MIB: Your response relating to the hope you sense in a younger generation reading more widely outside of Britain is the first light in the gloom I’ve felt in these post-referendum times. I wonder if you could tell me something about your view of teaching creative writing in British universities compared to the US approach?
SP: Having chosen to study creative writing in the UK instead of the US, I have a certain bias already and have taught in both countries and indeed studied in both, too. And, as I alluded to earlier, things have drastically changed in the fifteen or so years since I completed my MA in creative writing at UEA. Not just in terms of publishing platforms, a proliferation of various outlets, events, and a co-mingling of American and British poetic aesthetics diverged since the second world war. I see the approach to teaching at MA level (or MFA generally in the US) as quite similar workshop-based methods coupled with a focus on publishing on some scale. The professionalizing of the younger poet in the past decade is a slightly worrying turn perhaps, as is an eagerness to publish younger writers who may not have quite hit their stride on the basis of their appeal to a new audience of young readers. On the one hand it’s wonderful that young people are more involved in poetry as readers or writers. On the other hand I worry that this crystalizes their style into a ‘brand’ built around established modes of the post-war Movement lyric tradition and we have yet to see how these poets will mature. Perhaps not coincidentally, we’ve fallen into a feverish 24-hour news cycle of poetry. But not all good poetry is ‘breaking news’. As Reviews Editor for The Wolf magazine over the past decade, I’ve been fortunate enough to read and publish writers and interviews and features on international poetry and poetics, and this has undoubtedly made me a little cynical about nationalized traditions and their comfort zones. Recently, I taught a class for San Diego State University’s creative writing MA (run by Ilya Kaminsky and Sandra Alcosser) and found the students there to be truly, almost brutally, engaged in the social ethics and wider stakes of poetry—they hold themselves up to a very high standard in ways I have yet to see in the UK. I really felt that they saw poetry as a life-long vocation—inspired as they are by the breadth of international reading and the vast knowledge of their teachers—rather than a particular style of skill that can be mastered in one or two years.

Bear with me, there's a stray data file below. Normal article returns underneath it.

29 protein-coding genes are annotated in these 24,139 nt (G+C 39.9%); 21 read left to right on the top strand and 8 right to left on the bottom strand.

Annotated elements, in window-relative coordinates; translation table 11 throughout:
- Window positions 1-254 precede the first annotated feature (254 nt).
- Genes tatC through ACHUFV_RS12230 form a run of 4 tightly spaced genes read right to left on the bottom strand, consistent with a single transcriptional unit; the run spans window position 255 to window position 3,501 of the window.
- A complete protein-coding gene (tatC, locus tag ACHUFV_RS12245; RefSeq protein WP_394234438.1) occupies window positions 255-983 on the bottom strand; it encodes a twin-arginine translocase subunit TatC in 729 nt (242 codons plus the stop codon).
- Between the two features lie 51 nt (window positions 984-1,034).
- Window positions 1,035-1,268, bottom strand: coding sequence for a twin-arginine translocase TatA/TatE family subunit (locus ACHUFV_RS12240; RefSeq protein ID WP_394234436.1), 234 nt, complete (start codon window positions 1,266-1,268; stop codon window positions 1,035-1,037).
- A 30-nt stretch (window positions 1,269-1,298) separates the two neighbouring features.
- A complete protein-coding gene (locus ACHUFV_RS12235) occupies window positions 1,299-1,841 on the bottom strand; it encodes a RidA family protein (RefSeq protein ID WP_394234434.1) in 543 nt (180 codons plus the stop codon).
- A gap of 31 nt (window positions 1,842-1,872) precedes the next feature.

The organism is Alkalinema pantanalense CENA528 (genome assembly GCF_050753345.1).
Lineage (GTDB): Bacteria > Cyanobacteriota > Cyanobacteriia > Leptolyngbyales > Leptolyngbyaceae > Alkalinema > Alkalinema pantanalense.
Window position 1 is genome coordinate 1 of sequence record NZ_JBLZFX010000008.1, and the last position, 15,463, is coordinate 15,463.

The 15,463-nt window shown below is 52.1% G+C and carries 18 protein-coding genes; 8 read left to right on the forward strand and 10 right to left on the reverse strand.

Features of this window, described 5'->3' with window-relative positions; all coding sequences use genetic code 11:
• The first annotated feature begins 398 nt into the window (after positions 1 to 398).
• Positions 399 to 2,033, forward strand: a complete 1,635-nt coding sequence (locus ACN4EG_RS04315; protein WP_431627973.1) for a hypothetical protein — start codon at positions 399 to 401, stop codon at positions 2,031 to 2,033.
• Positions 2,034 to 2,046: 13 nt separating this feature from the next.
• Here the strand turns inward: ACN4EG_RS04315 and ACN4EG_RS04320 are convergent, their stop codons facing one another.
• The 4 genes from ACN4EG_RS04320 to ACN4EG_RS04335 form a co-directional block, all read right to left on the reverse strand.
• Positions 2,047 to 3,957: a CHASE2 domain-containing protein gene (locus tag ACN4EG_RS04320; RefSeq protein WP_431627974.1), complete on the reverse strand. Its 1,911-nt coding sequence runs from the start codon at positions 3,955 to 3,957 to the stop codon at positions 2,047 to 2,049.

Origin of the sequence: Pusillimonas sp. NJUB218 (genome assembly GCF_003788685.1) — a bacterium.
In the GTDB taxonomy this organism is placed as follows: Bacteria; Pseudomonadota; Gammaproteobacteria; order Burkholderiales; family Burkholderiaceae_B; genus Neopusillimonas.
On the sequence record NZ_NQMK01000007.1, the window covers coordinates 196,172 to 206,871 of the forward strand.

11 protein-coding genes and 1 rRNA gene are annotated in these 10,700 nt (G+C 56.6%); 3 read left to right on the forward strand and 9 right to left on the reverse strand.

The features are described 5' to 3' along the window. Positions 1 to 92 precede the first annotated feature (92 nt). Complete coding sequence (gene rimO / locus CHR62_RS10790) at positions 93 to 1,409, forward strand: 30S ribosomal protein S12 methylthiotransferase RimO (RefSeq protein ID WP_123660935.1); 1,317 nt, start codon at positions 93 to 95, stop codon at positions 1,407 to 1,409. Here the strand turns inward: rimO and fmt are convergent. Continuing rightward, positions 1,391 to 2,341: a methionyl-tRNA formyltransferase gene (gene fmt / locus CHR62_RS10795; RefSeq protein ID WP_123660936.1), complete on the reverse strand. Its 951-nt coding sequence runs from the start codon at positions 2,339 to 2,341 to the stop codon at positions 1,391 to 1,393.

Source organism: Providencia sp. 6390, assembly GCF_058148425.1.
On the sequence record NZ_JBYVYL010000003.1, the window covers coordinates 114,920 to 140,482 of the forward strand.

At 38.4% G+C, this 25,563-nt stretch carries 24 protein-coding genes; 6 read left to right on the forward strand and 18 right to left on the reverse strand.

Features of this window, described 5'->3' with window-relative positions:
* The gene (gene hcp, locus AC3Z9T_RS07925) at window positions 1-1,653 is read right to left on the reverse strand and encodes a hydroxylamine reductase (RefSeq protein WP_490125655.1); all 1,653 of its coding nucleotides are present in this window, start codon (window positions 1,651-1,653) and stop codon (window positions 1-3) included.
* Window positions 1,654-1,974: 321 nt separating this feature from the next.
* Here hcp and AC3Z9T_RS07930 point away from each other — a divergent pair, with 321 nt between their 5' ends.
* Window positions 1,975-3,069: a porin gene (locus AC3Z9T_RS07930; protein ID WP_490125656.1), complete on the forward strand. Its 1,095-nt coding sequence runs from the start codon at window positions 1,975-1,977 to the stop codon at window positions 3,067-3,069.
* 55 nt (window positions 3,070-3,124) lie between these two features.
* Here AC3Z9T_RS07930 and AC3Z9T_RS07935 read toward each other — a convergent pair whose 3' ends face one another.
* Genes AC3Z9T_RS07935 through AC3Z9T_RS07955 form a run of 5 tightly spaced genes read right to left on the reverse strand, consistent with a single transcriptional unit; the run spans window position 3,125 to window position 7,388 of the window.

MIB: Could you tell me about current influences and any new work you’re creating at present?
SP: At the moment, I’m in Paris writing a novel about the Green Revolution in India in the 1960s. I come from farming stock in deeply rural Punjab. The momentous shift—economically and ecologically—that came with hybrid, ‘high-yield’, wheat seeds led to various breakdowns in the social and cultural fabric. I’m interested in how money and migration and education scattered my family across three continents and what it means to be someone who has no ‘real’ home nation from choice, partly, or is it a choice? Bhanu Kapil’s brilliant books, Schizophrene and Ban en Banlieue, have been absolutely essential in thinking about the same migratory route from India to the UK and on to the US. It’s a typical diasporic leap, but it’s a long jump taken over several decades from the Partition of India and Pakistan to the present day ecological and political battles about water shortages, land disputes, farmer suicides, multinationals like Monsanto, seed slavery, overfull grain stores, the hoarding and global pricing of food in times of war and mass migration. I’m also reading a lot about the history of wheat since antiquity, stuff on wheat genomics and I spend a lot of time wandering around the wheat and barley fields near where I live in West Lancashire when I’m not taking any opportunity to go back to my family’s farm in Punjab. On the note of diaspora, I’m continuing my work on UK and US poetry and race, which I began thinking about with an essay for the LA Review of Books last year, and I’ve just finished an edition of Nancy Cunard’s poems which will be a doorstopper of a book.